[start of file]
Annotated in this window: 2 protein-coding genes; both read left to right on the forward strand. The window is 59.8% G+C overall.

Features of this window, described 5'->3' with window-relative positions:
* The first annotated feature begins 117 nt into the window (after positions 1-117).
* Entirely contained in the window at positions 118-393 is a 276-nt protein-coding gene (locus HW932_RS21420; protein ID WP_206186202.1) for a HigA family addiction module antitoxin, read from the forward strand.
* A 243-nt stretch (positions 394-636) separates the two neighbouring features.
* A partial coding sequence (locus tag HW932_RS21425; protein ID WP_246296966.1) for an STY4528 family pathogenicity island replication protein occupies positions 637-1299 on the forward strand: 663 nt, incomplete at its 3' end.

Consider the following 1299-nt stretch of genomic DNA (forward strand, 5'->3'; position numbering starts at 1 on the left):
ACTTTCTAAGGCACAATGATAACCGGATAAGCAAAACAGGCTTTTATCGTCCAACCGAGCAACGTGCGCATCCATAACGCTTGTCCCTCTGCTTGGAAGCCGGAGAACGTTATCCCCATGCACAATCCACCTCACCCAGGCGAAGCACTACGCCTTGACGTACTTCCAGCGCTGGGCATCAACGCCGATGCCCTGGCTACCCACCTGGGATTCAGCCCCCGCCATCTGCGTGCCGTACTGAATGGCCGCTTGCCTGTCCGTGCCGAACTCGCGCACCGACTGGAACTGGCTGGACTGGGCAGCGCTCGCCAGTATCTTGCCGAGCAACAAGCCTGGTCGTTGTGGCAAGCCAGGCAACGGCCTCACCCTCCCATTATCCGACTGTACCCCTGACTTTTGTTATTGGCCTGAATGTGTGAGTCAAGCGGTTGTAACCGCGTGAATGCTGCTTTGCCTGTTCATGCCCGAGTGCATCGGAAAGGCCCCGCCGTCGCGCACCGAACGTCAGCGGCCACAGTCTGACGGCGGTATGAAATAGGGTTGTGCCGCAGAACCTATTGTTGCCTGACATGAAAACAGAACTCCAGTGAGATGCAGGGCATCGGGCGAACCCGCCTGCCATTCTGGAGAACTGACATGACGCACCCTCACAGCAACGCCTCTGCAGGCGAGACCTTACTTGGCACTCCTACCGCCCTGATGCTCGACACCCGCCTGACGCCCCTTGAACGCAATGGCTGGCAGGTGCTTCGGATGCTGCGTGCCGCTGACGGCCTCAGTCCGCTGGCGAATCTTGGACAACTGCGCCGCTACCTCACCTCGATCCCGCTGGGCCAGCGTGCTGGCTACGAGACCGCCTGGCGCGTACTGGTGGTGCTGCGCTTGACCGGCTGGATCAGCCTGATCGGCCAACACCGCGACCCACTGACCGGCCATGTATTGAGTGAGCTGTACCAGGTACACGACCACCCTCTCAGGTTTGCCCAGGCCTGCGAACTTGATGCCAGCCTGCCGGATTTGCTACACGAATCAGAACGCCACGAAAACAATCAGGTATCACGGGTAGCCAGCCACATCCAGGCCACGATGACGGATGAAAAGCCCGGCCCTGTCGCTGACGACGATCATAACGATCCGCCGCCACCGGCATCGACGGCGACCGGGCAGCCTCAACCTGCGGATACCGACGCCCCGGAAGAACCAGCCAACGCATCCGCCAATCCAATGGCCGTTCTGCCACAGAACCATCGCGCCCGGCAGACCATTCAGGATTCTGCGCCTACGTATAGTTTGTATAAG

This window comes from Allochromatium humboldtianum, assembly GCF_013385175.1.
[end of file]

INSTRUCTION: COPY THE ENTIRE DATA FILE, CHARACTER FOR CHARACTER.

Annotated in this window: 2 protein-coding genes; both read left to right on the forward strand. The window is 59.8% G+C overall.

Features of this window, described 5'->3' with window-relative positions:
* The first annotated feature begins 117 nt into the window (after positions 1-117).
* Entirely contained in the window at positions 118-393 is a 276-nt protein-coding gene (locus HW932_RS21420; protein ID WP_206186202.1) for a HigA family addiction module antitoxin, read from the forward strand.
* A 243-nt stretch (positions 394-636) separates the two neighbouring features.
* A partial coding sequence (locus tag HW932_RS21425; protein ID WP_246296966.1) for an STY4528 family pathogenicity island replication protein occupies positions 637-1299 on the forward strand: 663 nt, incomplete at its 3' end.

Consider the following 1299-nt stretch of genomic DNA (forward strand, 5'->3'; position numbering starts at 1 on the left):
ACTTTCTAAGGCACAATGATAACCGGATAAGCAAAACAGGCTTTTATCGTCCAACCGAGCAACGTGCGCATCCATAACGCTTGTCCCTCTGCTTGGAAGCCGGAGAACGTTATCCCCATGCACAATCCACCTCACCCAGGCGAAGCACTACGCCTTGACGTACTTCCAGCGCTGGGCATCAACGCCGATGCCCTGGCTACCCACCTGGGATTCAGCCCCCGCCATCTGCGTGCCGTACTGAATGGCCGCTTGCCTGTCCGTGCCGAACTCGCGCACCGACTGGAACTGGCTGGACTGGGCAGCGCTCGCCAGTATCTTGCCGAGCAACAAGCCTGGTCGTTGTGGCAAGCCAGGCAACGGCCTCACCCTCCCATTATCCGACTGTACCCCTGACTTTTGTTATTGGCCTGAATGTGTGAGTCAAGCGGTTGTAACCGCGTGAATGCTGCTTTGCCTGTTCATGCCCGAGTGCATCGGAAAGGCCCCGCCGTCGCGCACCGAACGTCAGCGGCCACAGTCTGACGGCGGTATGAAATAGGGTTGTGCCGCAGAACCTATTGTTGCCTGACATGAAAACAGAACTCCAGTGAGATGCAGGGCATCGGGCGAACCCGCCTGCCATTCTGGAGAACTGACATGACGCACCCTCACAGCAACGCCTCTGCAGGCGAGACCTTACTTGGCACTCCTACCGCCCTGATGCTCGACACCCGCCTGACGCCCCTTGAACGCAATGGCTGGCAGGTGCTTCGGATGCTGCGTGCCGCTGACGGCCTCAGTCCGCTGGCGAATCTTGGACAACTGCGCCGCTACCTCACCTCGATCCCGCTGGGCCAGCGTGCTGGCTACGAGACCGCCTGGCGCGTACTGGTGGTGCTGCGCTTGACCGGCTGGATCAGCCTGATCGGCCAACACCGCGACCCACTGACCGGCCATGTATTGAGTGAGCTGTACCAGGTACACGACCACCCTCTCAGGTTTGCCCAGGCCTGCGAACTTGATGCCAGCCTGCCGGATTTGCTACACGAATCAGAACGCCACGAAAACAATCAGGTATCACGGGTAGCCAGCCACATCCAGGCCACGATGACGGATGAAAAGCCCGGCCCTGTCGCTGACGACGATCATAACGATCCGCCGCCACCGGCATCGACGGCGACCGGGCAGCCTCAACCTGCGGATACCGACGCCCCGGAAGAACCAGCCAACGCATCCGCCAATCCAATGGCCGTTCTGCCACAGAACCATCGCGCCCGGCAGACCATTCAGGATTCTGCGCCTACGTATAGTTTGTATAAG

This window comes from Allochromatium humboldtianum, assembly GCF_013385175.1.